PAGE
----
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At BAFTA event, Emma Watson dedicates award to her long dead hamster

Emma Watson dedicated her Britannia Award from the British Academy of Film and Television Arts Los Angeles on Thursday to her late hamster Millie.

Honoree Robert Downey Jr. had his pregnant wife, producer Susan Downey, stand up just to show the Beverly Hilton Hotel audience how close she is to her due date.

And the legendary Judi Dench quipped in her acceptance speech that she had a tattoo of producer Harvey Weinstein on her backside.

British comedian Rob Brydon, who starred with Steve Coogan in the British indie hit "The Trip to Italy," hosted the BAFTA ceremony, which got off to a late start; dinner wasn't even served until 8:30 p.m.

"Good evening, I'm Renee Zellweger," Brydon announced. He kept the proceedings moving with jokes, a weak impression of Liam Neeson and a rather misguided bit about nude selfies.

Watson, who came to fame as Hermione Granger in the eight enormously successful "Harry Potter" films, was the recipient of the Britannia Award for British Artist of the Year....

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Seth Rogen as Steve Wozniak: When comedians go biopic

Like a new iProduct, Sony’s Steve Jobs movie keeps adding the intriguing features. A week after writer Aaron Sorkin confirmed the casting of Christian Bale as the lead character, the Danny Boyle film looks to bring on Seth Rogen as Steve Wozniak.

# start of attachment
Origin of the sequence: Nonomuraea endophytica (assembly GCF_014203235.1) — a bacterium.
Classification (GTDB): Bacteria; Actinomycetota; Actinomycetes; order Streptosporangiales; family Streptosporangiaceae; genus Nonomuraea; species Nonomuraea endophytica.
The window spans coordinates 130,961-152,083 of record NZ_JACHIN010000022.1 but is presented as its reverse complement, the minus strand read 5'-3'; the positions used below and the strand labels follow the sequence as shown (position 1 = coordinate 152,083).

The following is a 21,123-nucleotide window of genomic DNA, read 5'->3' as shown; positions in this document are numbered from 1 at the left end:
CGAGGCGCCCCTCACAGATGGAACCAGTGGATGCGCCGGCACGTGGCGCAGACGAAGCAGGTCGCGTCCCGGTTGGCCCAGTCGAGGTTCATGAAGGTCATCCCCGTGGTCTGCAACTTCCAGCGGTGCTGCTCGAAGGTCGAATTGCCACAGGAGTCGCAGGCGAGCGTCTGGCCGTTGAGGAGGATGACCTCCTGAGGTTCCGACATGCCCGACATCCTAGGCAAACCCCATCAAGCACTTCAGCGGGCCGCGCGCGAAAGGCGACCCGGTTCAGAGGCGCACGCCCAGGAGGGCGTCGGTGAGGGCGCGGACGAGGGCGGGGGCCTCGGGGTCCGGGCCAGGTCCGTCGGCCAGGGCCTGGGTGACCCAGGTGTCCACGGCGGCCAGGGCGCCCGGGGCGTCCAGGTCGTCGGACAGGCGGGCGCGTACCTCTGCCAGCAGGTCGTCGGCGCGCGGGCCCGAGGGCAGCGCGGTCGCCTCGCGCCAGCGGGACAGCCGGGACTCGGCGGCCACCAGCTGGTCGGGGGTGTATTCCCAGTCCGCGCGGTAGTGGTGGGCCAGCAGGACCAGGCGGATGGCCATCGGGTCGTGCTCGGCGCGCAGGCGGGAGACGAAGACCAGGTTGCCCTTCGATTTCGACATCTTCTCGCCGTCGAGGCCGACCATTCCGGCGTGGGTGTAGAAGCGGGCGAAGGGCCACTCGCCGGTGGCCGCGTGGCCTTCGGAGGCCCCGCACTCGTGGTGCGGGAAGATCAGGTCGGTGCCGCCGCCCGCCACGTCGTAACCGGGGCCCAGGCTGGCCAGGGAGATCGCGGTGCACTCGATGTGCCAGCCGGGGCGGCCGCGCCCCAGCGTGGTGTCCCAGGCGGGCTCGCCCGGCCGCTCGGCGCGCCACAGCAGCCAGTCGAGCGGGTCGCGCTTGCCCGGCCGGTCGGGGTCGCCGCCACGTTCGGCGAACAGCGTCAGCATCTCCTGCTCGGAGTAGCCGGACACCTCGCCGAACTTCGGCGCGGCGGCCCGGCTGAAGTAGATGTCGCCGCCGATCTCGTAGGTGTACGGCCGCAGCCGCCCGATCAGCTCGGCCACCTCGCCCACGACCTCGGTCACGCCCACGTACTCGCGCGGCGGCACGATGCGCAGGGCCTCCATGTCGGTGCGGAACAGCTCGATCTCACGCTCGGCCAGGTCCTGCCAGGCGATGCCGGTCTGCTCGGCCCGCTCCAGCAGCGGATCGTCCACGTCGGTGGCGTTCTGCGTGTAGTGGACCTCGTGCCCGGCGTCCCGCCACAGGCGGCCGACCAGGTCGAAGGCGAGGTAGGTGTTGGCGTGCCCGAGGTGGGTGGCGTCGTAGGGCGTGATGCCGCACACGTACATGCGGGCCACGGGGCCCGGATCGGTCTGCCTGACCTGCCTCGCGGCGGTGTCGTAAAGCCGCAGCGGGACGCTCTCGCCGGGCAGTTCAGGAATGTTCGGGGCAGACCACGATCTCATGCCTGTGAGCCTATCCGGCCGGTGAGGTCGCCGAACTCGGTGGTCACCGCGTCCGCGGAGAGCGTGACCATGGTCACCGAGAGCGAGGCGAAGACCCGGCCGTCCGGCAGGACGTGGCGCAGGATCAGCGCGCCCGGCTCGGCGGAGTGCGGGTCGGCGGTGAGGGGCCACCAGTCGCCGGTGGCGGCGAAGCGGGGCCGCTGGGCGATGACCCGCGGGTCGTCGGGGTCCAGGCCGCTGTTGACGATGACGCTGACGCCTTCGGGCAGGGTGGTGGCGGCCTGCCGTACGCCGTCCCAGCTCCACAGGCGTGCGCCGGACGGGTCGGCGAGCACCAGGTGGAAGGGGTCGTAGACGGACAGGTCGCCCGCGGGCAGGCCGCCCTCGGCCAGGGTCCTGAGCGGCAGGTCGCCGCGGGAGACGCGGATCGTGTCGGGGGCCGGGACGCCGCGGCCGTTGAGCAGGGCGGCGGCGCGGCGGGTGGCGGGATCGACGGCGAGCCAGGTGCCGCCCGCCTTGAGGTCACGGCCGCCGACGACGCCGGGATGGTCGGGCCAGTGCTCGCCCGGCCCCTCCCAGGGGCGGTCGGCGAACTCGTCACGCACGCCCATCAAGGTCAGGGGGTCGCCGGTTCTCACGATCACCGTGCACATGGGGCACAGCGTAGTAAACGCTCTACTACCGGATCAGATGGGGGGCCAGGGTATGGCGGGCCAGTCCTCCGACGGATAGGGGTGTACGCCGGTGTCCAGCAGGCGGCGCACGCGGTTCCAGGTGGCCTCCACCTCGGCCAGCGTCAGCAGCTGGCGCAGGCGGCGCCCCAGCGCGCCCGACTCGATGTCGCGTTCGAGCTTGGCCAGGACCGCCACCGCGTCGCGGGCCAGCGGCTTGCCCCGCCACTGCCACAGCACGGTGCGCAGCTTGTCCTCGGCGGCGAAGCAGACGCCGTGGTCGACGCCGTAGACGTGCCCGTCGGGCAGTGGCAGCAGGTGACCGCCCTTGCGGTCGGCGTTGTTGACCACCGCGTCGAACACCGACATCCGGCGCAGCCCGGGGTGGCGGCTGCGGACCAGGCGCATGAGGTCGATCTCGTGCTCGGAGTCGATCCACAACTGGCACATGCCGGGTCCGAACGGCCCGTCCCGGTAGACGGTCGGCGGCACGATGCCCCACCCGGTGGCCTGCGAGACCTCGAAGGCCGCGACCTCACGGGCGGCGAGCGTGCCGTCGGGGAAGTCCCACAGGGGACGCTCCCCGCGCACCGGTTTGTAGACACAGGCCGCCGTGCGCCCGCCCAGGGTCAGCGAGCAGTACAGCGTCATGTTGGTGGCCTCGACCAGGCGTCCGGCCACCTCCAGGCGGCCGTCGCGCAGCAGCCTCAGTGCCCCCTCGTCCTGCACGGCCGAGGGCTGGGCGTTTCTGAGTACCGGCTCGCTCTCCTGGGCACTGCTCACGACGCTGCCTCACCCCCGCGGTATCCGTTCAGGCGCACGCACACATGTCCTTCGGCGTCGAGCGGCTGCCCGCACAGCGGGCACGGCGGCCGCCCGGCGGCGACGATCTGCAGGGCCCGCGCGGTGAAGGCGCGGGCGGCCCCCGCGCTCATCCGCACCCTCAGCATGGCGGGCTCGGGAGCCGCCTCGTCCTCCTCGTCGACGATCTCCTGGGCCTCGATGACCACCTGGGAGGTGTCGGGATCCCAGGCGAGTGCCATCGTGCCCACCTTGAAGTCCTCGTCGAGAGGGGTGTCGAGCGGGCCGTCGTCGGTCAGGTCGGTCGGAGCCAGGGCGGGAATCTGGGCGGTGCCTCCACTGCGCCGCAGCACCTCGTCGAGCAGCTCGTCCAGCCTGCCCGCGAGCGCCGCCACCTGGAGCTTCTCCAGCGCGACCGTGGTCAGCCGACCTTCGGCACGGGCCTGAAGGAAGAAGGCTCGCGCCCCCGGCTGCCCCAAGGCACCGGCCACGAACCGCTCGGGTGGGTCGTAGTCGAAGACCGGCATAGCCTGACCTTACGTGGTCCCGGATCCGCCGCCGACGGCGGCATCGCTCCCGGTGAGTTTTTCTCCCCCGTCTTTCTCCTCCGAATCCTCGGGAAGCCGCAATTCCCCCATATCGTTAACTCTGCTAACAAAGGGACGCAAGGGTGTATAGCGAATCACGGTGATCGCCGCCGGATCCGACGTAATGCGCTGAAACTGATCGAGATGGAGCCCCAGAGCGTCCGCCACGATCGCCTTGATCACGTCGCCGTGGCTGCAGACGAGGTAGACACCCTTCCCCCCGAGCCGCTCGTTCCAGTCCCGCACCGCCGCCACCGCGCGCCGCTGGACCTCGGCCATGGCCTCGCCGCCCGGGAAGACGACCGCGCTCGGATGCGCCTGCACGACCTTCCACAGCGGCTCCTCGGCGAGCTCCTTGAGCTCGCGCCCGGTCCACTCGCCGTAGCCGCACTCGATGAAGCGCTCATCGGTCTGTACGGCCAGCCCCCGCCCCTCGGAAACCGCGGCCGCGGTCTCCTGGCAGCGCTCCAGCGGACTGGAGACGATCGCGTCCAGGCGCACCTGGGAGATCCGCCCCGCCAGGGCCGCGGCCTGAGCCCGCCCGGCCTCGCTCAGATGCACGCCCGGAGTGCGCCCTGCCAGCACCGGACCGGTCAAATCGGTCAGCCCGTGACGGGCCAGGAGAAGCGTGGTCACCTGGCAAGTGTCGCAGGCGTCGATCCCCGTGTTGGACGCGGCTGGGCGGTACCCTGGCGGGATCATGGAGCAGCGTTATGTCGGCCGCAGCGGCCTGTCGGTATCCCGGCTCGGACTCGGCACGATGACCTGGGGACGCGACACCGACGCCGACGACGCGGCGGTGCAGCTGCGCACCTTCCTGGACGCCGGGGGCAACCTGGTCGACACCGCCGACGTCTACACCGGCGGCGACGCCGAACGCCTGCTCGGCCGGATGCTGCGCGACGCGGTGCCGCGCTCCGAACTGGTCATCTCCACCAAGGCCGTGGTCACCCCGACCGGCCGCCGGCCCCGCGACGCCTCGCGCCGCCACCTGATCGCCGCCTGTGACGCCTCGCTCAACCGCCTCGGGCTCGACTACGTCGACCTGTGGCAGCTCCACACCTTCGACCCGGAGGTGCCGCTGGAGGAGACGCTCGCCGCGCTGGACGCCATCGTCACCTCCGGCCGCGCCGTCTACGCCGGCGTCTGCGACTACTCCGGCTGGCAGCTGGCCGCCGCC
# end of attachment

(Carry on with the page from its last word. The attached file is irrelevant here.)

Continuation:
The Los Angeles Times has confirmed that Rogen is in talks for the untitled film. The Wrap first reported the news.

Rogen’s participation in the unconventional biopic is interesting on paper, and it could well generate plenty of talk off the film itself. Wozniak, of course, was for years the other half of the Apple equation, and though the movie focuses on Jobs during three tension-riddled launches — and Wozniak wasn’t a part of two of them — it nonetheless promises to be a role that will invite plenty of buzz (and scrutiny).

The move follows something of a pattern for dramas about real-life genius, namely, of comic actors as supporting players. The earlier, lesser-budgeted Jobs movie, the Ashton Kutcher-anchored "Jobs," featured Josh Gad in...

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With Benghazi film '13 Hours,' Michael Bay could enter political fray

Michael Bay, the four-time "Transformers" helmer, has long been a purveyor of militaristic action draped in apolitical big-budget fantasy. For his next directorial project, however, Bay could be applying his flair for pyrotechnics to an overtly political movie as he recounts a controversial chapter of recent history.

According to multiple trade reports, Bay is in early talks to direct the Benghazi drama "13 Hours" for Paramount Pictures, based on Mitchell Zuckoff's nonfiction book of the same name. (The studio declined to comment on the reports, and a representative for Bay's agency did not immediately reply to a request for comment.)

Chuck Hogan wrote the script for the film, which is to chronicle the terrorist attacks on a U.S. diplomatic compound in Libya on Sept. 11, 2012, and a nearby CIA compound the next morning. The assaults left four Americans dead, including Ambassador J. Christopher Stevens. Zuckoff's book focuses on a team of six security operators who fought to repel the...